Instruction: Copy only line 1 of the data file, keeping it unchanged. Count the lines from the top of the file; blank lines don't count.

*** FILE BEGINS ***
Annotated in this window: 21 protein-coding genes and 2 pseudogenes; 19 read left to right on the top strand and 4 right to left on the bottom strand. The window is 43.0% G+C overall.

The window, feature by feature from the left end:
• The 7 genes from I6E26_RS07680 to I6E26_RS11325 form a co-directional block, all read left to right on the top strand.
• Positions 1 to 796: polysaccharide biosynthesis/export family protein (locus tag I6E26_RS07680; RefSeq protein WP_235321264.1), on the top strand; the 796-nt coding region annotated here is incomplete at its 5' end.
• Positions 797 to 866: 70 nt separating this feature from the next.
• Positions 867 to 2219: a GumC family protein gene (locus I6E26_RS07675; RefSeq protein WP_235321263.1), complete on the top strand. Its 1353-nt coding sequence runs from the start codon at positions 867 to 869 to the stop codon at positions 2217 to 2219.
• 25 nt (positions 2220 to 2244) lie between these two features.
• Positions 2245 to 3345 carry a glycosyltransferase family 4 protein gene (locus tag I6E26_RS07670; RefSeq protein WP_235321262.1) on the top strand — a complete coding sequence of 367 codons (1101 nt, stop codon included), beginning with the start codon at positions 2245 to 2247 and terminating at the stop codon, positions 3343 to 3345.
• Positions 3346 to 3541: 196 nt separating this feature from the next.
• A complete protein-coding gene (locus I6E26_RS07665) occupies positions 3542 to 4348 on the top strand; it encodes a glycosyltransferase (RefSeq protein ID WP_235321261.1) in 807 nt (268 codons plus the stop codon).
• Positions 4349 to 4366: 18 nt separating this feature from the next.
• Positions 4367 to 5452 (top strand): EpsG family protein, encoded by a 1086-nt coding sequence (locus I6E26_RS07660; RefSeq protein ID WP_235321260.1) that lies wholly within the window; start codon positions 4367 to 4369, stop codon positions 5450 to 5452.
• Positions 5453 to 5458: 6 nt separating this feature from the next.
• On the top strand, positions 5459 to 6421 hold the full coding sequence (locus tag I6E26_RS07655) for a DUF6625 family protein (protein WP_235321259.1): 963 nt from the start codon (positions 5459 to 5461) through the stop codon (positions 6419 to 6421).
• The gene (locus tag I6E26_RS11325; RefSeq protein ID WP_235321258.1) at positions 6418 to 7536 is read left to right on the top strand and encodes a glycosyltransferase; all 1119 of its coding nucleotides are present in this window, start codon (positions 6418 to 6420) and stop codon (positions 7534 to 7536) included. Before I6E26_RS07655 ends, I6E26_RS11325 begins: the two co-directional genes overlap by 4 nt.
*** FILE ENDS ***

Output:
Annotated in this window: 21 protein-coding genes and 2 pseudogenes; 19 read left to right on the top strand and 4 right to left on the bottom strand. The window is 43.0% G+C overall.